Nadleh Whut'en First Nation is currently building six new homes in its community west of Prince George, supported by funds shared as part of the Province’s gaming revenue-sharing commitment.
“We are pleased that the gaming revenue-sharing funds are available to support our home building program,” said Chief Larry Nooski, Nadleh Whut’en First Nation. “Over the next two years, we plan on building up to 30 new homes for our members. I applaud Premier John Horgan and First Nations leadership on getting such an important revenue-sharing agreement done this year.”
After the 2018 Shovel Lake Wildfire and subsequent comprehensive home inspections this summer, some family homes in the community were found to have irreparable smoke and water damage and deemed unfit to live in. In response, Nadleh Whut’en First Nation is building two three-bedroom homes and four one-bedroom tiny homes to replace them.
The first six family homes will provide safe new accommodations for two families — one with a baby, the other with a toddler and a new baby on the way. In addition, four members of the community in need of proper housing will move into the tiny homes.
“The Nadleh Whut’en home building project is great news for this community, demonstrating how a stable, predictable source of funding can bring immediate and significant benefit to people and families,” said Scott Fraser, Minister of Indigenous Relations and Reconciliation. “Nadleh Whut’en saw a clear need for new housing and is making real changes now, but this funding also means the Nation will be able to continue making community improvements that will have a positive impact on families for generations to come.”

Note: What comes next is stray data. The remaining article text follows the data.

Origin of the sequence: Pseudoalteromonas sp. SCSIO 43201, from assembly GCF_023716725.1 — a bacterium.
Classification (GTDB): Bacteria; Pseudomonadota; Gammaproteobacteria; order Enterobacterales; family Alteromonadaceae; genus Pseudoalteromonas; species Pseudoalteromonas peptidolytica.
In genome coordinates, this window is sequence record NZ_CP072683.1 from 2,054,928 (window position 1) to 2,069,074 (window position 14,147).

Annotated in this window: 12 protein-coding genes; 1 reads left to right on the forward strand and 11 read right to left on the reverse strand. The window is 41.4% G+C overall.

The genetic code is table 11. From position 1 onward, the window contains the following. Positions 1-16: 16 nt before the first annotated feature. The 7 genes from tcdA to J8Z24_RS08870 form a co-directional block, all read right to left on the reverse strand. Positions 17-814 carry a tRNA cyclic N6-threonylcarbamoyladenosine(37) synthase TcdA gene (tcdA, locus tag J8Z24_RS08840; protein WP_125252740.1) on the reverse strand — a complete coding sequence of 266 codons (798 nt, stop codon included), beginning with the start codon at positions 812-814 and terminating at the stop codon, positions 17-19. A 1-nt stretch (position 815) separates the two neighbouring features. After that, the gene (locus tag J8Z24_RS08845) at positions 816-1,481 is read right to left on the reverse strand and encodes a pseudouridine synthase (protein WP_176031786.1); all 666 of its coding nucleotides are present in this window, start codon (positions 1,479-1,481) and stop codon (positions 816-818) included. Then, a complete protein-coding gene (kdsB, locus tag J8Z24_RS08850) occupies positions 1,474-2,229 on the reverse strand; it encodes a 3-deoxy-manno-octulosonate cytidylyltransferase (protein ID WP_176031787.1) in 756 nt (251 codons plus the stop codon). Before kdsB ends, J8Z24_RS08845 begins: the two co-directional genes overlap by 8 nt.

In August 2019, the Province transferred nearly $200 million to the BC First Nations Gaming Revenue Limited Partnership, providing the first two years of shared gaming revenue available to all eligible First Nations in B.C. Distribution to individual First Nations began in October.
Nadleh Whut’en’s share of the gaming revenue is being leveraged with other sources to finance the Nadleh Housing Program. Construction on the homes has already begun. Depending on the weather, they will be completed as quickly as possible, since displaced community members have been forced to stay with friends and family since early September.
Overcrowding, along with aging and deteriorating homes, is a widespread problem in the community. Seventy-six people are on a waiting list for housing in the community.
- Nadleh Whut’en First Nation has approximately 560 members and is located in Fort Fraser, 183 kilometres east of Prince George.
- With 280 people living in Nadleh, there are only 74 homes, which results in overcrowding and maintenance issues with the housing stock.
- The BC First Nations Gaming Revenue Sharing Limited Partnership was formed in March 2019 as an independent body, managed by and for First Nations. In August 2019, the Province transferred $194.84 million to the limited partnership for the first two years of shared gaming revenue committed to in Budget 2019.
- The Province has committed to sharing 7% of net gaming revenues annually over 25 years with all eligible First Nations through the limited partnership. The Gaming Control Amendment Act, introduced on Oct. 31, 2019, will allow government to finalize a long-term agreement to share approximately $3 billion in revenue with eligible First Nations by 2045.
BC gaming revenue-sharing: http://ow.ly/oW2f30pJgPo
BC First Nations Gaming Revenue Limited Partnership: https://www.bcfngamingrevenue.ca/
Nadleh Whut’en First Nation: http://ow.ly/MQK230pJgRh